Data analysis plan

Data screening procedures and analyses of attrition

We will follow standard procedures in cleaning data and examining distributional properties (means, standard deviations, skew, kurtosis, and visual representations). Subsequently, we will conduct an analysis of attrition to determine if dropout is associated with 1) demographic variables and/or 2) drug use or TRB outcomes assessed at baseline. Factors which are observed to covary significantly with attrition will be incorporated in outcome analyses. Kahle (Co-I) is an accomplished epidemiologist who is familiar with modeling procedures applicable to the modeling of variables with non-normal distributions (i.e., categorical and count variables), and we will utilize appropriate tests of association and linking functions in statistical models. Kahle will utilize Mplus (version 8.0) [12] in conducting these analyses.

Analyses will utilize a true intent-to-treat procedure involving data from all randomized couples. Mplus has a variety of options for handling partial attrition including full-information maximum likelihood estimation. Non-random and consequential missingness can also be modeled directly through the addition of latent variables which account for the probability of missingness at any time point.

Primary analyses of intervention effects

Outcome variables will be tested by applying a multilevel latent growth model to follow-up data, accounting for nesting within couples. Models will utilize 5 data points (Baseline, 3-, 6-, 9-, and 12-month follow up) and full-information maximum likelihood estimation to ensure that all randomized participants are included in analyses – consistent with the ITT paradigm. Models will include an intercept (representing the initial outcome value) and two slope factors. The first slope-coefficient will quantify change from baseline to post-intervention. The second will capture change over time post intervention. Mplus accommodates count and dichotomous outcomes. Growth factors will then be regressed on intervention condition at the couple level (Level II) and the effect of the intervention will be evaluated by examining the regression coefficient (and associated p value) associated with intervention condition for each of these factors.

Moderation/mediation analyses

We will conduct analyses to identify putative moderators and mediators of intervention effects. Moderation analyses will focus on demographic factors that have been linked to HIV disparities. Specifically, we will examine whether the effect of the intervention is constant across race and ethnicity, age, and indicators of socioeconomic status (income and education) in all proposed analyses. We will also examine whether intervention effects vary across couples’ HIV status, incorporating attention to viral suppression and PrEP uptake.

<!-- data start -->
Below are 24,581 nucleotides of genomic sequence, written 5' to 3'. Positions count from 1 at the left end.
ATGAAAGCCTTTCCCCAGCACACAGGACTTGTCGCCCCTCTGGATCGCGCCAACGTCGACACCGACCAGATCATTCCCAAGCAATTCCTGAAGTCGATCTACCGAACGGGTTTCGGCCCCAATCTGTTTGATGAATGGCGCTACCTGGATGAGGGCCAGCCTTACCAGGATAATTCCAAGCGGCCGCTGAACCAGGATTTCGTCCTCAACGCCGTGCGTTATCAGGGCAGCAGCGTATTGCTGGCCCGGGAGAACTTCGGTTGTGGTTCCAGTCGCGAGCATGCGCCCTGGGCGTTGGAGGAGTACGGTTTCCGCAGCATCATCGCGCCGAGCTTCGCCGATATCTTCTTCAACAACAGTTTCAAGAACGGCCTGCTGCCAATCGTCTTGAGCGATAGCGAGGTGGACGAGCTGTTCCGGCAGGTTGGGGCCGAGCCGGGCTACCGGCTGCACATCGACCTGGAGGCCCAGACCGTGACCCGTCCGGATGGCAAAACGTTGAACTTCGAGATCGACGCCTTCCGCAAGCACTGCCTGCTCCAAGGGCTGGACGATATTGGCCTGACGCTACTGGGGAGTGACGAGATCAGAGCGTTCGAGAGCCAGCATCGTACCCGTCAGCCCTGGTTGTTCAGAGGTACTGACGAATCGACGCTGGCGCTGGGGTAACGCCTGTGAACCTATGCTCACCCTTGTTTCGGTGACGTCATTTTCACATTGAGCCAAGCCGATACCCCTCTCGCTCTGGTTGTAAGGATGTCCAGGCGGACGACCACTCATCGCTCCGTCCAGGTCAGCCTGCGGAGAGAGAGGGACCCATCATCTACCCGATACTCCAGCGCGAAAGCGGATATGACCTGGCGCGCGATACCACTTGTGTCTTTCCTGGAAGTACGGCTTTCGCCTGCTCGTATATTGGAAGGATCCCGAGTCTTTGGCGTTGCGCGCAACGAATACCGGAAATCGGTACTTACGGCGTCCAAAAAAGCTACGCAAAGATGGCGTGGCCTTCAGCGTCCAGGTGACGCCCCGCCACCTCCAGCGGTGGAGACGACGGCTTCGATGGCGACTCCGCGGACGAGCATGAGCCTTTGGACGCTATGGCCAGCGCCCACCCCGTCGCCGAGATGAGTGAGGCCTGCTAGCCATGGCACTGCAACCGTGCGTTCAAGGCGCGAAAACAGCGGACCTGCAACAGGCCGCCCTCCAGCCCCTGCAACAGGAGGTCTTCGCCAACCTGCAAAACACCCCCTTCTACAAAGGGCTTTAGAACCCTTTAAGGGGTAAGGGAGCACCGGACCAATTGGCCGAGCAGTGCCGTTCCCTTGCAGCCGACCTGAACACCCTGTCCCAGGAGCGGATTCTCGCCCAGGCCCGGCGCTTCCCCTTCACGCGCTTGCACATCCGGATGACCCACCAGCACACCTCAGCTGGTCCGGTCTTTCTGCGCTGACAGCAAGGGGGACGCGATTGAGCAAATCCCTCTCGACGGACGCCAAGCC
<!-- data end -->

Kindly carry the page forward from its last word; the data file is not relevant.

We utilize the actor–partner interdependence model (APIM) Kenny et al. [6] to organize individual-level mediators. APIMs are multilevel models. At the individual level (Level 1), there are two types of effects: actor (the association between an individual’s score on an outcome and his own score on a predictor) and partner (the association between an individual’s score on an outcome and his partner’s score on a predictor). Couple-level (Level 2) effects are calculated for variables where both partners share a score (e.g., relationship length).

A series of APIMs will be calculated to examine putative mediators. Due to model complexity, each drug and TRB outcome will be examined separately. As with primary outcome analyses described above, we will utilize growth modeling procedures to calculate an intercept and slope for each outcome over time. Similarly, models will also specify growth factors for mediators at Level 1 and Level 2 during the follow-up period. In this manner, growth factors for the outcome can be regressed on growth factors for the putative mediator at both Level 1 and Level 2. Subsequently, the effect of intervention (a couple-level predictor) will be determined by examining the regression coefficients associated with intervention in the prediction of growth factors for both the outcome of interest and the mediator at Level 2. Where indicated by the pattern of significant direct effects, indirect pathways from intervention condition through actor and partner effects of the mediator will be tested using bootstrapping tests of mediation. Where outcome distributions prevent the use of bootstrapping, we will utilize a model constraint approach to evaluating the significance of indirect effects.

Follow-up exploratory analysis will investigate a range of potential mediators and moderators. In particular, we will test whether drug use mediates intervention effects on sexual risk taking outcomes. In addition, individual variables assessing mental health, discrimination, perceptions of relationship functioning, and communication skills will be tested as potential mediators of intervention condition effects. Meanwhile, baseline differences in agreements, agreement satisfaction, relationship satisfaction, commitment, and decision-making power will be tested as potential moderators of intervention effects.

Data monitoring